We wholeheartedly support the U.S Department of Agriculture’s goal to increase the availability of fruits, vegetables and whole grains in its federal nutrition programs and were surprised to read a recent column, “Big potato demands taters for tots,” in The Washington Post that implied the fresh, white potato is somehow unhealthy.
USDA’s Supplemental Nutrition Program for Women, Infants, and Children (WIC) is one of the most successful tools our country has for strengthening the nutrition and health of pregnant women and young children. Unfortunately, it excludes only one fresh vegetable — the white potato — despite the many nutritional benefits of this affordable vegetable. We are simply asking the department to follow the latest nutritional guidelines.
USDA has an obligation to base federal nutrition programs on sound science and the latest nutritional data, which are the 2010 Dietary Guidelines for Americans. The rules, written by USDA, state that the dietary intake of potassium, dietary fiber, calcium and vitamin D are “low enough to be of public health concern for both adults and children.” So it makes perfect sense for the department to promote good sources of these critical nutrients, including the fresh white potato.
The fact is potatoes have more potassium than bananas. They are cholesterol-free, fat-free and sodium-free. A medium baked potato contains 15 percent of the daily recommended value of dietary fiber, 27 percent of the daily recommended value for vitamin B6, and 28 percent of the daily recommended value of vitamin C.
We are not encouraging children or pregnant women to eat more french fries or any other fried food. But eating baked potatoes, with their skin, is a good, nutritious choice. Instead of prohibiting the purchase of the fresh potato, USDA should encourage its healthy preparation.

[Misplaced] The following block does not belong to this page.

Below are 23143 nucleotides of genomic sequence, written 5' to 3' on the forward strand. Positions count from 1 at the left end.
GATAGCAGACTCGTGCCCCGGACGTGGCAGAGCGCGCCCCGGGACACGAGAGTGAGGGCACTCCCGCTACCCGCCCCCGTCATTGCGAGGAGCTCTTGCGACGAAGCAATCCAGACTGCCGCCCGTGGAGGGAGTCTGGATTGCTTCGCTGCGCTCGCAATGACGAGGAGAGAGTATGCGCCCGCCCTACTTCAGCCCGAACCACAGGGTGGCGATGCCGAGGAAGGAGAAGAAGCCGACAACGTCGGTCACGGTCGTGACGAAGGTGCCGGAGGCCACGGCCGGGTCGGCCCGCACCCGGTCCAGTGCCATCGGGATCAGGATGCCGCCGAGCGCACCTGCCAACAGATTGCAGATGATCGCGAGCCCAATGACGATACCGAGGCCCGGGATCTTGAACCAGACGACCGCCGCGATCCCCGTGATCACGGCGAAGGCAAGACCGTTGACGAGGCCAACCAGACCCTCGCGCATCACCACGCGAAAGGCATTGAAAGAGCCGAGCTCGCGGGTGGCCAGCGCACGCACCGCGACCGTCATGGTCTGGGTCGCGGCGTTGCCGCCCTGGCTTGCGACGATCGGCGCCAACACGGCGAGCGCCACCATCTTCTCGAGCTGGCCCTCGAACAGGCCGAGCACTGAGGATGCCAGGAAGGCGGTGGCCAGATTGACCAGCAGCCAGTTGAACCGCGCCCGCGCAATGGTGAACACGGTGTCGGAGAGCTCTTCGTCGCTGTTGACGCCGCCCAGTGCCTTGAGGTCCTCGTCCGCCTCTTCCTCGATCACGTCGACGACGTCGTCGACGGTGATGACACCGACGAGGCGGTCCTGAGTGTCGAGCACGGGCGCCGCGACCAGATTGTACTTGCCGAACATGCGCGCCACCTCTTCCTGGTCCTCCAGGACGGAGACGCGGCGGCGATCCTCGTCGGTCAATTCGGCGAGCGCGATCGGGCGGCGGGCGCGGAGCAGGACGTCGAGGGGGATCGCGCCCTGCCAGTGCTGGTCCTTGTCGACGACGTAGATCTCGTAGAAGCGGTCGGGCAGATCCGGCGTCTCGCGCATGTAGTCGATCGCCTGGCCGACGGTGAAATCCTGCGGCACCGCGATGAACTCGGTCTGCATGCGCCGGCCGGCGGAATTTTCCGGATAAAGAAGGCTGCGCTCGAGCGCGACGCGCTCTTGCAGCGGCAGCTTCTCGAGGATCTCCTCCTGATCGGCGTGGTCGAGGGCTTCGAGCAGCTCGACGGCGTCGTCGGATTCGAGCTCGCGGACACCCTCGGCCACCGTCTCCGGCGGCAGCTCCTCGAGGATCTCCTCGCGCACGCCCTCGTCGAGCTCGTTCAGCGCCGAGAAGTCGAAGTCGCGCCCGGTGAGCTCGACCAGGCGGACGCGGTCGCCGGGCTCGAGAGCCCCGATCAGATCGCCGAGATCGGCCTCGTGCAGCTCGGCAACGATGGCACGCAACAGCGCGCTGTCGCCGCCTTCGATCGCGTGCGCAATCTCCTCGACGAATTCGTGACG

Aside from the overall healthfulness of the potato and its role as a nutrient-dense, affordable vegetable, other glaring inconsistencies in the implementation of this rule remain. For example, potatoes for sale in a supermarket are not available for purchase using WIC fresh fruit and vegetable vouchers. Those same potatoes, however, are eligible for purchase using the vouchers in the WIC Farmers’ Market Nutrition Program. We find it troubling that programs with the same ultimate mission would unnecessarily apply inconsistent scientific standards.
Yes, the potato industry is important to both our states and many more. It provides good jobs for hard-working Americans, but we are not asking for special treatment. We are only asking USDA to play fair and to recognize that excluding potatoes is inconsistent with the department’s own dietary guidelines.
Sens. Susan Collins, R-Maine, and Mark Udall, D-Colorado, submitted this column to The Washington Post in response to a commentary by Catherine Rampell. The column, “Pro-spud senators want white potatoes on WIC’s plate,” ran in the Kennebec Journal and Morning Sentinel on Monday, May 12.